Yemen is set to free a number of Houthi rebel prisoners in the north of the country within days, a government official has said.
The move comes after the rebels freed 178 Yemeni soldiers and tribal fighters on Wednesday as both sides move slowly towards implementing conditions of a truce deal to end a war, which has displaced 250,000 people.
"The ministry of interior is reviewing lists of prisoners and they are expected to be released in the coming few days," a government official told Reuters on Thursday.
The official did not say how many prisoners would be freed, but independent sources said it could be several hundred.
Yemen has come under heavy international pressure to end the northern war and focus on fighting al-Qaeda, whose Yemen-based wing claimed responsibility for a failed attack on a US-bound plane in December.
Yemeni police on Thursday killed a bystander and wounded three others when they opened fire on a separatist rally in the south of the country, activists said.
Several thousand protesters had gathered for a weekly demonstration in support of prisoners, chanting pro-independence slogans such as "Occupation out!" and "Long live free south Yemen".
|Yemeni protesters shout anti-government slogans in the south of the country [EPA]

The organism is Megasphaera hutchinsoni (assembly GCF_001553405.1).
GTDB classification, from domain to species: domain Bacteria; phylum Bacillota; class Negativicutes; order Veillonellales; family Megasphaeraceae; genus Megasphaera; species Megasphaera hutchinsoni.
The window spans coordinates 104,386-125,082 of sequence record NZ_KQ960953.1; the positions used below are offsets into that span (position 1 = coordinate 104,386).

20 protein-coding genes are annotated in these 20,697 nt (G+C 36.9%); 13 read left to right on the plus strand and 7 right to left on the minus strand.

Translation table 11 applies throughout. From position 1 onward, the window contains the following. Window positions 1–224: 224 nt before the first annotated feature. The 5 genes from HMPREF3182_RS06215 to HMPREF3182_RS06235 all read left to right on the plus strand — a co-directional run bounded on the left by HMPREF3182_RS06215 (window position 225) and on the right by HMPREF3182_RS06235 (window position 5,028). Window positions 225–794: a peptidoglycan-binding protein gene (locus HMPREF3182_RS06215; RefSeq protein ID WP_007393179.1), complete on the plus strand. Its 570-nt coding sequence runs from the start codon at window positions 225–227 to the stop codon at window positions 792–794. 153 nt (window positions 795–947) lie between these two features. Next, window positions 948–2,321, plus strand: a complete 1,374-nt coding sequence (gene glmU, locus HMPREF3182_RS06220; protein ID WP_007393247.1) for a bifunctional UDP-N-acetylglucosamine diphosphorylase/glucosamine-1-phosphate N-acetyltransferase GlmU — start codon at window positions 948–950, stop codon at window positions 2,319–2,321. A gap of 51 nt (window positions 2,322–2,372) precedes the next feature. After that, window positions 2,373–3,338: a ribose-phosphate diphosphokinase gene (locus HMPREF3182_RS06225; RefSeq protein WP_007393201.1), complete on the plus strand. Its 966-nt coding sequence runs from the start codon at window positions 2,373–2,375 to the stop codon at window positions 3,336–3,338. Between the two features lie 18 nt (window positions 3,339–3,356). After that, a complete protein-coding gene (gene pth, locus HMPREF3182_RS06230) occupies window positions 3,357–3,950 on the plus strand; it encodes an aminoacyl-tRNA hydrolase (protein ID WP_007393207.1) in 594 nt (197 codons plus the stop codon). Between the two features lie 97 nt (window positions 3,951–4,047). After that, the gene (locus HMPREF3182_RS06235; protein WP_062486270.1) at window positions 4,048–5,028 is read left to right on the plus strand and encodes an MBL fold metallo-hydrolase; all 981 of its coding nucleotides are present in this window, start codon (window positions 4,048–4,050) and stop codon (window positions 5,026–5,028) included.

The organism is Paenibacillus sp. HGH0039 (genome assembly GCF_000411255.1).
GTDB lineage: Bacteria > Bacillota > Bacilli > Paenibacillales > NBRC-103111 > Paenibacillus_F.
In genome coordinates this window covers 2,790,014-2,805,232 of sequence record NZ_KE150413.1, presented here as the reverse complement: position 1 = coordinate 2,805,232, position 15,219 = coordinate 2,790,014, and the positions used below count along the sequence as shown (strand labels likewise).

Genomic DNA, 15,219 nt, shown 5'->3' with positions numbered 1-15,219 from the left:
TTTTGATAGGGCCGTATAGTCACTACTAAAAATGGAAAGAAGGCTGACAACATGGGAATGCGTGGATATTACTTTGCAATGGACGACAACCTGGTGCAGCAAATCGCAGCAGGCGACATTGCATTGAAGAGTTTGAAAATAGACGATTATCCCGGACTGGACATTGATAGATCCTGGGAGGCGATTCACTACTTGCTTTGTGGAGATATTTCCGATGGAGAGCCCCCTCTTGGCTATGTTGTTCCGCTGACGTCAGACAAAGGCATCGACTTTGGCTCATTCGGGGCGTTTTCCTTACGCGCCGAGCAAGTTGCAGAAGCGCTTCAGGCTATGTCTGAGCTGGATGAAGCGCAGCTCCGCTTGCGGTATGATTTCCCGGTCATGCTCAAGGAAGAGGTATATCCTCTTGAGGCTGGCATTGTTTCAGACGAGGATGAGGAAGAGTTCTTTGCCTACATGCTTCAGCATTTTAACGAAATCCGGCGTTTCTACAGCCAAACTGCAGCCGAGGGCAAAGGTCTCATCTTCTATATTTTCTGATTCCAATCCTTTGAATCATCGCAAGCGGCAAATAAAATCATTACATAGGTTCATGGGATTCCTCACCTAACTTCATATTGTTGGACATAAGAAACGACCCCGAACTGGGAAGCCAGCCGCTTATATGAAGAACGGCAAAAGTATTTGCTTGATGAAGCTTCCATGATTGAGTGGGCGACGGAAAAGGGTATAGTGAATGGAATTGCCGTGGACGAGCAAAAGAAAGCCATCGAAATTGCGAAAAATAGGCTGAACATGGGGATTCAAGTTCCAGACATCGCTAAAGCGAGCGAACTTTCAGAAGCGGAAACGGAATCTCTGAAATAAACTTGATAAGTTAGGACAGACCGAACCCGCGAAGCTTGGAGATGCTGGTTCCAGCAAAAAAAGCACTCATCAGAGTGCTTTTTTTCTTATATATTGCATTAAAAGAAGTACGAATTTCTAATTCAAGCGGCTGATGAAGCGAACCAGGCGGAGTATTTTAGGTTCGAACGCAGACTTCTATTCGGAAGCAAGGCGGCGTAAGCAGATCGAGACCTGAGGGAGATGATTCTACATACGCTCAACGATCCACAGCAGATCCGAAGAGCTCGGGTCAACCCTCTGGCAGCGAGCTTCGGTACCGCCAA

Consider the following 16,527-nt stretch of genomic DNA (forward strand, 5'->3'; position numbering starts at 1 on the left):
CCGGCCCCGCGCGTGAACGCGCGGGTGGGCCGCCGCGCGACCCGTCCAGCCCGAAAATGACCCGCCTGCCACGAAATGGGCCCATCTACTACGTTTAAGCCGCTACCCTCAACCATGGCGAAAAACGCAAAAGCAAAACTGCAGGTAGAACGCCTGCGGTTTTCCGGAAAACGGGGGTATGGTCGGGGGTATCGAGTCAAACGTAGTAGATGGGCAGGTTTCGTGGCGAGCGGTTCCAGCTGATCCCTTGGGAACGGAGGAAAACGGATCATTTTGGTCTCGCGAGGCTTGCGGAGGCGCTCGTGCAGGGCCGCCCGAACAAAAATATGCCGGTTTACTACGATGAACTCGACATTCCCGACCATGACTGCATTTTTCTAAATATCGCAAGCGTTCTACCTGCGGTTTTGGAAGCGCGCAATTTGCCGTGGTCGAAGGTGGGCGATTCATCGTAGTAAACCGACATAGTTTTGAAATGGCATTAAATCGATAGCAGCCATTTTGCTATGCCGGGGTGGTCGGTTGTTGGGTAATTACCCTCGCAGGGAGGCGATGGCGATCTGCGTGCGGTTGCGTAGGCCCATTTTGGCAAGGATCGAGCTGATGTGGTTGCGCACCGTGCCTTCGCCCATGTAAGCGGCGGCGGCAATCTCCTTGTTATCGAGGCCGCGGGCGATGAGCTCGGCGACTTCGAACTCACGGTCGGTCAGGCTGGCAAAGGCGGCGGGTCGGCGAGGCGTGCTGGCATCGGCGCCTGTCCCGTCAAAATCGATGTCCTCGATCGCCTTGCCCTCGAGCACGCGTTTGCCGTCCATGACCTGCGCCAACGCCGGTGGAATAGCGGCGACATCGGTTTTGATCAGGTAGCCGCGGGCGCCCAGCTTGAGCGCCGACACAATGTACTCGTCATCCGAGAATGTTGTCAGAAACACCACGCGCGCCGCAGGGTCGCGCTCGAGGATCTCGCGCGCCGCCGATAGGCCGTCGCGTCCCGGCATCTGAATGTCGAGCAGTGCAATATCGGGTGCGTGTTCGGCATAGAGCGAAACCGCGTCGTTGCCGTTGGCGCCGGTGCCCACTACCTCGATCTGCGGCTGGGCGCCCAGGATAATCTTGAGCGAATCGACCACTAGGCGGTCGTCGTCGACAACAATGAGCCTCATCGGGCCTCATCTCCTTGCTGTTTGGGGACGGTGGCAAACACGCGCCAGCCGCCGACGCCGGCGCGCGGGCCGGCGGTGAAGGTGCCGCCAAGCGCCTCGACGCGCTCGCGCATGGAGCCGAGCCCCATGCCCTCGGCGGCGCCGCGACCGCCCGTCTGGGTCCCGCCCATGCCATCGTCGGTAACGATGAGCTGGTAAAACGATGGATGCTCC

Police dispersed them with gunfire and killed a vender in a marketplace and wounded three passers-by, activists from the Southern Movement said.
On Thursday last week, three activists were killed and five others were wounded in clashes in Daleh and several other southern cities.
Pro-independence demonstrations have increased in the south in recent months amid a worsening economic situation and complaints of discrimination in favour of northerners by the Sanaa government.
South Yemen was independent from 1967 until 1990, when it united with the north.
The south seceded in 1994, sparking a short-lived conflict that ended when the south was overrun by northern troops.
Many in the south - home to Yemen's oil industry - complain northerners have seized resources and discriminate against them.
Analysts have said the truce agreement between the government and Houthi rebel fighters in the north, who belong to the minority Zaidi sect of Shia Islam, was unlikely to last as it does not address the rebels' complaints of discrimination by the goverment.
Mohammed Abd al-Salam, a spokesman for the Houthi group, said "this issue, once resolved, will serve the cause of peace".
The Sanaa government on Tuesday said that the Houthis were failing to meet some of the six key points of the ceasefire agreement and accused them of "procrastination".
Abd al-Salam said the rebels have not been dragging their feet in implementing the terms of the ceasefire.